Thinking about your thoughts
Have you ever thought about your thoughts? Do you ever wonder where they come from? We talk about our inner voice yet where does this inner voice reside?
I don’t presuppose to have the answer. All I know is that there IS this voice. In fact there might even at times seem like more than one. Inside of our head the thoughts spiral around from deep and reflective to mundane. They can be distracting and helpful.
Yet when we think about our thoughts something happens. We give attention to them. When we give attention then they become more formidable, real and accessible.
So then it seems to me it is important that we CHOOSE the thoughts we think about, right? For if we let our thoughts spiral out of control, or we let the ones that do not support us take over, well then that is not much fun. Well at least I don’t think so.
I could throw in a whole heap of psychology and such but that is not my point here. There are books, psychologists, and experts who will tell you all the same as I just said and add some nice jargon and research to back up their points. I highly regard their input. For purposes of this writing I am simply making an observation.
So what are the options of thinking about our thoughts? We can do all kinds of things with them. This is assuming you want to think about anything at all. You may wish to not think and that might even be the best choice at the moment. For those of you who are experienced in meditation you will know what it is like to reach that place where no thought exists. Well actually it is not necessarily no thought, it is more a focused attention that helps you clear, not notice, the thoughts that do come.
The thoughts are there as a by-product of you being human. So lets make them work for you.
First what are you thinking right now?
Now register that thought and ask what do you think about that thought you just had.
Notice the difference. The first thought organically emerged in your consciousness. It came up for some reason. Some part of you wants that thought to have attention. Then the thought you had about that thought is your evaluation, critique, judgement about the thought. One precedes the other and the other does not exist without the first.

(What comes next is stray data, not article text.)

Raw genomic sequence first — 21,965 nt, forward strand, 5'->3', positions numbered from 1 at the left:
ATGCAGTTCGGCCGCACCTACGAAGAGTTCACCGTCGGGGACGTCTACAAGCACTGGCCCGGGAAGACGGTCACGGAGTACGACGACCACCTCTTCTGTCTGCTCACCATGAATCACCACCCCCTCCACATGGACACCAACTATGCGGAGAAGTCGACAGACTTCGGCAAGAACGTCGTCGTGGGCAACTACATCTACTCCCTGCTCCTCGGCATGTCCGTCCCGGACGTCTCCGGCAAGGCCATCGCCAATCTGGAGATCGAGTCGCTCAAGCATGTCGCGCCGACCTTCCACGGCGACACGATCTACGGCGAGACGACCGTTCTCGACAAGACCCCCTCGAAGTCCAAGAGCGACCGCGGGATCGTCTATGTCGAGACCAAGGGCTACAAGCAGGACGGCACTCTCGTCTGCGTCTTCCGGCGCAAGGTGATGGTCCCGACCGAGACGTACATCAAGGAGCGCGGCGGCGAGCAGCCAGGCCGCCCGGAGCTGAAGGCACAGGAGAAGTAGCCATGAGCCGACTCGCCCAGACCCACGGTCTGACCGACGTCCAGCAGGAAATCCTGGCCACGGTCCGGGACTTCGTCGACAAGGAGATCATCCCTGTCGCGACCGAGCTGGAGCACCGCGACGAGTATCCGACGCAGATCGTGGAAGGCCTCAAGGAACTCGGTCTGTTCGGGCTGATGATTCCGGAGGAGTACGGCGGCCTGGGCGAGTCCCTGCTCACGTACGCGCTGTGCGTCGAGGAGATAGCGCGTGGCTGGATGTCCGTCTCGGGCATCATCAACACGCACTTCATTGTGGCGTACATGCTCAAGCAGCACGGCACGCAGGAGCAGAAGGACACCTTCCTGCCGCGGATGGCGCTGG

Here’s my example.
I walked outside and looked at the sunset over the bridge near my house. I thought to myself “What a pretty sunset”. Then as soon as that thought came in my head my next thought was “I really like this sunset. I wonder if I could take a picture of it or if the light is too low for my camera.” This then lead me down the path of pulling out the camera, realising yes the light was too low unless I got my tripod out. I decided not a good enough sunset for the tripod effort. So on I went.
Both thoughts are now gone. They do not even register other than the fact that I am retelling this to you.
Up another level
Now lets go to another level with this thought. What if I had a different dialogue?
The first thought in my head still is “What a pretty sunset”. The second more conscious intervening thought is “So I wonder why I am noticing this sunset right now? What could this moment be for me?” Now as I immediately follow through on this internal conversation I get a different experience. Instead I am taken more within to a deeper more reflective thought. For this moment I am drawn to pause. I need to consider the moment not rush out and do something external to me.
As I stop, pause and reflect what comes up now is not a need to take a photo but instead a fuller experience (not that taking a photo is not a full experience, they are for me too). I not only think about the sunset I am seeing but I am also feeling it. I notice the emotions that are present. I notice my body physically. I notice overall a feeling of contentment and happiness as I appreciate and witness a fleeting yet powerfully beautiful moment in nature and time.
Now as I go on what is also interesting is that whilst the thought ‘What a pretty sunset’ does not really linger, the feeling, the after effect and the joy from witnessing and reflecting about it do.
In each case the amount of time I took for these two experiences was the same. The first was externally driven and the second was internally driven.